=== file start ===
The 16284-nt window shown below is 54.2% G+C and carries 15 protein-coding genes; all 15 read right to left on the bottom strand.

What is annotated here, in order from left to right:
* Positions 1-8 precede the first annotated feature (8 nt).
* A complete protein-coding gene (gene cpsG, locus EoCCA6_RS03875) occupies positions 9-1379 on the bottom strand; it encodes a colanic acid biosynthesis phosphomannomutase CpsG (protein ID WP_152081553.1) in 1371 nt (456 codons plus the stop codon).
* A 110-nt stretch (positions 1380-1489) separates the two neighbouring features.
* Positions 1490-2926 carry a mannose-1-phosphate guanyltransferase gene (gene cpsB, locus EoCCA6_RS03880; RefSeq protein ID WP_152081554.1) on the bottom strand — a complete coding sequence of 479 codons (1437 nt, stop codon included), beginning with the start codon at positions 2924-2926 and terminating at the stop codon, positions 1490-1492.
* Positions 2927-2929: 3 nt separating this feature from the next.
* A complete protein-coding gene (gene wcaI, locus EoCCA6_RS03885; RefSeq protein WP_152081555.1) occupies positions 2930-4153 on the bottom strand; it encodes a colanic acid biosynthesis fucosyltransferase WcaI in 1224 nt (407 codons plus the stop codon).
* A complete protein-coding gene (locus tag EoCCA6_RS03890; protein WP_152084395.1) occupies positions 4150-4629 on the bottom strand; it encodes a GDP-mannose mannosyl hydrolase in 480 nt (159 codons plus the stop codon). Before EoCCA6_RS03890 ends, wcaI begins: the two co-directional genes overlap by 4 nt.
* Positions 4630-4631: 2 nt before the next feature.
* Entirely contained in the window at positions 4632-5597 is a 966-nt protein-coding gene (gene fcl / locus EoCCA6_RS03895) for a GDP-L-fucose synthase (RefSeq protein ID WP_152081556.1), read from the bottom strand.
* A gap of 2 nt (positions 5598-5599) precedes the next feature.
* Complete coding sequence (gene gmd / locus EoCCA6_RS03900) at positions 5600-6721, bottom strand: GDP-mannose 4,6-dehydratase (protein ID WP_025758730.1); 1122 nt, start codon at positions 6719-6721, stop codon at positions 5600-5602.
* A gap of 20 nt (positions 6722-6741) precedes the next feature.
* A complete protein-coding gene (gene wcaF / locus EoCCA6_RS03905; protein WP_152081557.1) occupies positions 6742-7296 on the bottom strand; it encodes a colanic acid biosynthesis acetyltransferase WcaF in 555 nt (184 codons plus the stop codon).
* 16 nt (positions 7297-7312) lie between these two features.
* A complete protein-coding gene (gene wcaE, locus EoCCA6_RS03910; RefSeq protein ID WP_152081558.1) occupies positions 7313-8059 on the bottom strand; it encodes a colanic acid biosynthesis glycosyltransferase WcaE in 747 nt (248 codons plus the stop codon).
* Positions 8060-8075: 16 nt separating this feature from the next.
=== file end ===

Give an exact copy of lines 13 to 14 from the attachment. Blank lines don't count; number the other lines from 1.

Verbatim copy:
* Complete coding sequence (gene gmd / locus EoCCA6_RS03900) at positions 5600-6721, bottom strand: GDP-mannose 4,6-dehydratase (protein ID WP_025758730.1); 1122 nt, start codon at positions 6719-6721, stop codon at positions 5600-5602.
* A gap of 20 nt (positions 6722-6741) precedes the next feature.